You can check out the Kickstarter page for more ways to donate. Every little helps!

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Prompt: Translating English into English

Foto_Charles_BernsteinIn today’s prompt we’re going to borrow some techniques from Charles Bernstein. Poet, essayist, theorist, and scholar Charles Bernstein is a foundational member and leading practitioner of Language poetry. Bernstein’s own poetic work explores the wide-ranging uses of language within diverse social contexts, combining the language of politics, pop culture, literary jargon, advertising, corporate-speak, and many others to show the ways in which language and culture are mutually constructive and interdependent. You can read one of his poems, “A Test of Poetry” right here.

Bernstein has many different writing prompts (you’ll be seeing more of them here in future), but I like this one a lot. It’s called “homolinguistic translation”. Find a poem (someone else’s, then one you’ve written yourself) and translate it – into English. You do this by substituting word for word, phrase for phrase, line for line, or a more free translation, in which you respond to each phrase, line or sentence.

A fun way to try this prompt is with a group. Somebody begins by “translating” a poem, and then passing it on to the next person, and so on. When the poem reaches the first person, it’s time to read it out and see how the language has changed… The results can be strange, unexpected and funny.

Good luck!

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A review of “The Rapids” by Susan Gillis: “A turbulent, ethereal collection of poetry.”

rapidscoverby Rochelle Squires

The Rapids
Susan Gillis
Brick Books, 2012

Pico Iyer once wrote, “It doesn’t matter where or how far you go… the important thing is how alive you are. Writing of every kind is a way to wake oneself up and keep as alive as when one has just fallen in love.”

In reading Susan Gillis’ 2012 collection The Rapids, Iyer’s quote comes to mind as the perfect mantra for the speaker of these poems: someone who gets so lost in detail, someone who is so fully engaged with both her physical surroundings and internal senses that standing on a porch is as exotic as touring Chile, and stepping on a balcony is as turbulent as rafting down the Lachine Rapids.

As suggested by the title, The Rapids is a turbulent, ethereal collection of poetry that spans the distance between rural Canada, urban Montreal to landscapes as far away as Greece and Chile. The reader is taken on a journey through many passages, unexpected turns, and places of surprising tranquility. Similar themes of loneliness, disconnection and an unquiet mind are woven throughout each of the groups of poems, as well as images from nature and a searching for solace.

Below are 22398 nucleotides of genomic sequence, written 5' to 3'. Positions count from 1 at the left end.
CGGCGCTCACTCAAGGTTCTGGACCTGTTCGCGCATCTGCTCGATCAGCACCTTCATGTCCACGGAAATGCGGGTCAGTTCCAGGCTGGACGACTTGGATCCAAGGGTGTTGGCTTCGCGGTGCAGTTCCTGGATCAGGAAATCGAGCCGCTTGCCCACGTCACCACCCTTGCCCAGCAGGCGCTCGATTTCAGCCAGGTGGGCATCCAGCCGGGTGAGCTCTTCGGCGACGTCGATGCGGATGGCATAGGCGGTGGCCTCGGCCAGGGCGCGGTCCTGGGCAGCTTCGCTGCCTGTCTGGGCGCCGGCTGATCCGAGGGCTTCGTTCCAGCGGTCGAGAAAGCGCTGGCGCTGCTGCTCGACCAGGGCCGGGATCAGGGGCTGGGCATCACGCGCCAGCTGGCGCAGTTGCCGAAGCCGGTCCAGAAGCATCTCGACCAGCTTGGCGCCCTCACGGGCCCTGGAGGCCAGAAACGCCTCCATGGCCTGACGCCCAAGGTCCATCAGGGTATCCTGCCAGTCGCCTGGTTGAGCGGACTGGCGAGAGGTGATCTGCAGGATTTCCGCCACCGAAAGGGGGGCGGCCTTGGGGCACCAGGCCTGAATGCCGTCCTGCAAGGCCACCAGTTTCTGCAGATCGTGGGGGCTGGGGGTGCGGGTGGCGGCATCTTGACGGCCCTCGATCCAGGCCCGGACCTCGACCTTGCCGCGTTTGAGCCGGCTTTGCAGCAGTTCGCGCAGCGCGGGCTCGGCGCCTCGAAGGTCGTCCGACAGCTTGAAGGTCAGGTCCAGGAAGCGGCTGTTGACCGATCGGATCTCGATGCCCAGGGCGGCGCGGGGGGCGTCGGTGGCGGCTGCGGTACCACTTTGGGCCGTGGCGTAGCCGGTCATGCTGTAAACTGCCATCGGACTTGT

The first of four sections in the collection, called “Bloodroot”, pulls the reader into the speaker’s lonely, pastoral world where the desire to embark on something more is palpable:

Each day curved, inviting as a bell
Opened by birdsong and the persistence of surf
or its cousin, wind in the leaves.
Like an open throat, rimmed with the moist lips
of a limitless music.
I climbed in, with my kit of troubled origins.

(11)

There is a restlessness, unwilling to lay down roots, or desire to be uprooted in this section. This journey is interconnected, as the travel in the poems happen simultaneous to a new awakening internally.

The poems speak of loss through uprooting: “No one can cross the rapids without unnatural force.” (36) There is a ‘we’ mentioned in several of the poems, drawing to mind an image of husband and melancholic wife wanting to leave her bucolic life/marriage to embark on an exotic journey.

The section called “Neruda’s Rain” is homage to Pablo Neruda, a Chilean poet whose 1973 death is shrouded in suspicion, although apart from the namesake poem in this section, there’s not much to ground the reader in Chile, or make a connection to the sub-title or to Neruda. All other poems in this section are rooted in Europe: Greece, Germany, and the north of France. The sub-title sets up a promise of exploration that was not fulfilled, proving to be one of the only (slight) disappointments in the book. Having said that, the poetry in this section is compelling and vivid, offering memorable verses you’ll want to read again and again.

Throughout the entire collection the poet shows amazing depth and range, none more so than in the third section called “Habitat”, an exploration of architecture inspired by Moshde Safdie. These poems seem to explore various synthetic and engineered places we call home and its (dis)connection to nature. The final section, “Twenty-two Views of the Lachine Rapids”, feels more observatory, yet the poet’s reverence to her subject remains evident. There’s a sense of detached neutrality as the poet observes the ebbs and flows of life that pulls us all toward a rush of turbulent water.

Rochelle Squires, a former journalist, is completing her Masters in Fine Arts in Creative Writing through the Opt-Res program at UBC.

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This year, give the present of PRISM… And for 30% off our normal subscription price!

BookTree4‘Tis the season for love, joy and giving… And for (sometimes desperately) searching for the right gifts to give.

But we’re here to make that hunt a whole lot easier! From now until the end of December we’re offering a one-year subscription to PRISM for just $25.00 – that’s 30% off our normal subscription rate, and 48% off the newsstand price!*

A one-year subscription entitles your cherished loved one (or cherished you) to four great issues, filled to the brim with contemporary writing from Canada and around the world.

So go on… give the present of PRISM! Your mums, dads, children, partners, neighbours and pets will love it.

Click here for this great offer!

*Offer available for Canadian subscriptions only.